By Alexander Bolton - 05/21/14 06:00 AM EDT
Harry Reid has become the most powerful Senate majority leader in history.
Congressional experts say the Nevada Democrat has used more strong-arm tactics than his predecessors, has a firm grip on his Democratic colleagues and has played a major role in changing the once-collegial Senate.
Democrats counter that “obstructionist” Republicans should look in the mirror, claiming they have tried to work with the GOP on a range of issues.
American journalist Robert Caro famously dubbed Lyndon Baines Johnson the “master of the Senate,” but experts say Reid now wields more power than Johnson ever did.
Reid’s tight leadership reins have protected vulnerable Democrats from having to take tough votes and helped them amass a 55-seat majority. He routinely puts legislation on the floor as a take-it-or-leave-it proposition, denying the minority and even members of his own caucus the chance to amend it.
Republicans point out they were allowed to vote on only nine of their proposed amendments since July of last year.
Parliamentary experts say Reid has managed the floor debate much more strictly than his predecessors.
“Sen. Reid has actively assumed the role far in excess of that assumed by previous majority leaders. That is to be a traffic cop over the amendment process either to police amendments by allowing those he deems acceptable for consideration by the Senate or to bar amendments altogether,” said Martin Gold, an expert on congressional procedure who served former Senate Majority Leaders Howard Baker (R-Tenn.) and Bill Frist (R-Tenn.).
“He has engaged in that practice more than twice as frequently as all previous majority leaders combined,” Gold said.
Experts say the Senate rules do not formally empower Reid to block colleagues from offering amendments to bills and steering the course of the political debate.
Instead, Reid has made extensive use of the precedent set by Vice President John Nance Garner, a Democrat, who as president of the Senate, granted the majority leader the right of first recognition on the floor. The five-term senator has used that right of recognition to repeatedly fill the available slots for amendments to various bills, a process known as filling the tree, leaving colleagues no opportunities to offer their own ideas.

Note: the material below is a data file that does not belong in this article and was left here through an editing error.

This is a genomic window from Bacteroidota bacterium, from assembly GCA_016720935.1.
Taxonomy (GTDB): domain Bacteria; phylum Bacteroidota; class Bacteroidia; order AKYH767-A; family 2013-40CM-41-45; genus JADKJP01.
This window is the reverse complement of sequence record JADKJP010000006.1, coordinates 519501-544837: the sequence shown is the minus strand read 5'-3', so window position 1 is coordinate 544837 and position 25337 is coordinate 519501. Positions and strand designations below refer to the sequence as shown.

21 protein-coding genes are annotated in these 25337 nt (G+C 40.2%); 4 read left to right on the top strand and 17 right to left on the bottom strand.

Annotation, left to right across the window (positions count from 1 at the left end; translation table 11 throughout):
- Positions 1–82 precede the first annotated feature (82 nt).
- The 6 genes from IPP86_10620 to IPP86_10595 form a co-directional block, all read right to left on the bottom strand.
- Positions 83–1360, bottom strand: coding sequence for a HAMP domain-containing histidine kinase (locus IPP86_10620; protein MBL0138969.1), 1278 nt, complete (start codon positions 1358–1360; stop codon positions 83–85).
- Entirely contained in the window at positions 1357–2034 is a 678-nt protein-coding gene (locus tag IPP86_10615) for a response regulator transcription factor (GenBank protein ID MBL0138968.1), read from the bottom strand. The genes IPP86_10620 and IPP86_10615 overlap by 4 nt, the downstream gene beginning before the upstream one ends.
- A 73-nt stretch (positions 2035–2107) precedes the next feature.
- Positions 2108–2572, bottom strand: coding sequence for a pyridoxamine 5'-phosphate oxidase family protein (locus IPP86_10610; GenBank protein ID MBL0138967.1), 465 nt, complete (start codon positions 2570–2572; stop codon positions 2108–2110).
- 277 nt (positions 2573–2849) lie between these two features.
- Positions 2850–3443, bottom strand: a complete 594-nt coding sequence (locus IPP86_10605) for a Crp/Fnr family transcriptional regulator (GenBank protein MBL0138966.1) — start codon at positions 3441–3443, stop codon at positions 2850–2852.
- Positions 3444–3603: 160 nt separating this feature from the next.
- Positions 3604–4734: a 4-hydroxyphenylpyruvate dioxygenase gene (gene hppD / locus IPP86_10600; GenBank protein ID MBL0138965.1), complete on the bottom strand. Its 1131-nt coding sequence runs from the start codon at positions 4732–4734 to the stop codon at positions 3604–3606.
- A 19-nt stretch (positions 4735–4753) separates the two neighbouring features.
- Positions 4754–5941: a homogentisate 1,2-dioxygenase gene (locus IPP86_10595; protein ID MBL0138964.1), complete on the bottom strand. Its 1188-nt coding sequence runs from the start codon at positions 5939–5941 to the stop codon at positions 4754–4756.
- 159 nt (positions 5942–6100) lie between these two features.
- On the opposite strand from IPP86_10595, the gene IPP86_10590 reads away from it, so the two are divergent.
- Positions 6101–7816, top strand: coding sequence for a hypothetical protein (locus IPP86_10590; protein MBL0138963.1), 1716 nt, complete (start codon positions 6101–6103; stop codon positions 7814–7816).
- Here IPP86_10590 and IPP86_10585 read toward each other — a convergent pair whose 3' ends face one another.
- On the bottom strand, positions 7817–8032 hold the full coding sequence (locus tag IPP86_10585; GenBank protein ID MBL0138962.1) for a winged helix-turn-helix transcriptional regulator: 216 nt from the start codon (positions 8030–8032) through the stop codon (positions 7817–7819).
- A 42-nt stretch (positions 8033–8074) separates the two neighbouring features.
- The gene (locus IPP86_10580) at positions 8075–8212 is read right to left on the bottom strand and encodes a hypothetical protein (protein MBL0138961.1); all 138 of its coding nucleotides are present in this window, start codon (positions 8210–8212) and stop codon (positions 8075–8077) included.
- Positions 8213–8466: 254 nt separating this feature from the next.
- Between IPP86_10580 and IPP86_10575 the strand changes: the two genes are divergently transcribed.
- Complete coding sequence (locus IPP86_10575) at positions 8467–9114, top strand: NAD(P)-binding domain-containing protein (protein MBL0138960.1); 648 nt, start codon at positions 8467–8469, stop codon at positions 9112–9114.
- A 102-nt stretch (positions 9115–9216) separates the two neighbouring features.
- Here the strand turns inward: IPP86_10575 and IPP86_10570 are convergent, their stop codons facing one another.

Senate historian Donald Ritchie agrees that Reid has controlled the floor debate more than any previous leader.
“Sen. Reid is certainly doing it more than his predecessors,” he said.
Republicans across the political spectrum, such as Sens. John McCain (Ariz.) and Rand Paul (Ky.), have called Reid a “dictator,” which in the past would have been as a breach of decorum in the traditionally clubby Senate.
Reid’s critics say the Senate has become much more like the House, a historically partisan chamber.
Senate Republican candidates are trying to portray Reid as a bogeyman to mobilize conservative voters for the 2014 election.
Rep. Cory Gardner (R-Colo.), who is running against Sen. Mark Udall (D-Colo.), has pledged to “make Harry Reid a footnote in history.”
Scoffing at GOP complaints, Reid says Republicans have forced his hand.
“If that makes me powerful, that’s too bad because the only reason that we’re doing this is because for five and a half years, everything this president has tried to do, they’ve stepped in the way,” he said of Republicans. “They’ve done it with … unrealistic demands.”